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ITF calls Canada’s back-to-work legislation an ‘illegal assault on human rights’ of Montreal dockworkers

Liberal and Conservative members of Canada’s federal government teamed up this week to pass legislation through the House of Commons to get striking Port of Montreal dockworkers back on the job. During the hours-long debate on Bill C-29, members of the New Democratic Party, the Bloc Québécois and the Green Party voiced their opposition to forcing the longshoremen to end their legal strike. On Thursday, the International Transport Workers’ Federation (ITF) added its voice to the protest.

Paddy Crumlin, president and Dockers’ Section chair of the ITF, said in a statement, “Justin Trudeau’s government has launched an assault on the human rights of their own citizens to withdraw their labour, in direct breach of Canada’s own constitution, its laws and its international commitments.” The ITF believes the proposed law may be illegal, saying that it contravenes not only the Canadian constitution and rulings of the International Labour Organisation, but also a 2020 ruling of the Canada Industrial Relations Board that said Montreal’s longshoremen do not provide an essential service and so cannot be restricted from striking during the Covid pandemic.

According to the ITF, the government is using the pandemic as an important reason for the strike ban.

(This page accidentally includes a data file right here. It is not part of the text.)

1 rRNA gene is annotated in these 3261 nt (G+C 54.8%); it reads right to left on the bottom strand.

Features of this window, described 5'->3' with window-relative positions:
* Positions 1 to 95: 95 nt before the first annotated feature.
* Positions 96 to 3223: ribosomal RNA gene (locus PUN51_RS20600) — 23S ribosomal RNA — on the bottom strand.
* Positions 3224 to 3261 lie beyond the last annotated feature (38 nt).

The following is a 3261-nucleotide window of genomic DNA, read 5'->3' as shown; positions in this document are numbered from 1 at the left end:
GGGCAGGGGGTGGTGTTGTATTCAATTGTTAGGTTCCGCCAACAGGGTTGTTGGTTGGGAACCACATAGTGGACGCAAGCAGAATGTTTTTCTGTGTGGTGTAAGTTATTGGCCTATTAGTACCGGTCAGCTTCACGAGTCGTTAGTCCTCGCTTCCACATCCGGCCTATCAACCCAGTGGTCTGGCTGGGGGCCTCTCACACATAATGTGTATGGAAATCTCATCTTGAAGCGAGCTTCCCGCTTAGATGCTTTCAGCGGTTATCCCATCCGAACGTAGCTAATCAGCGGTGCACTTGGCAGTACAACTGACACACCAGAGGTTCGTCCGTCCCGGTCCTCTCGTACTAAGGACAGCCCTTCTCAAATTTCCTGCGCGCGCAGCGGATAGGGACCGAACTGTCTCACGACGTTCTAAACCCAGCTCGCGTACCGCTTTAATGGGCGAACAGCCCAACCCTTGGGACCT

In fact, users of the port, Canada’s importers and exporters, have emphasised that the ongoing economic impacts of the pandemic would be worsened by a lengthy strike. Numerous Canadian business associations have been lobbying the government for weeks, well before the strike began, to legislate a quick resolution.

Although Local 375 of the Canadian Union of Public Employees (CUPE), the union representing the Montreal dockworkers, has said the employer, the Maritime Employers Association, had no incentive to bargain once the government announced it would legislate employees back to work, Bill C-29 would, in addition, to ending the work stoppage, establish a neutral mediation-arbitration process to resolve the issues in dispute between the parties and conclude a new collective agreement.

Kim Biggar

Kim Biggar started writing in the supply chain sector in 2000, when she joined the Canadian Association of Supply Chain & Logistics Management. In 2004/2005, she was project manager for the Government of Canada-funded Canadian Logistics Skills Committee, which led to her 13-year role as communications manager of the Canadian Supply Chain Sector Council. A longtime freelance writer, Kim has contributed to publications including The Forwarder, 3PL Americas, The Shipper Advocate and Supply Chain Canada.
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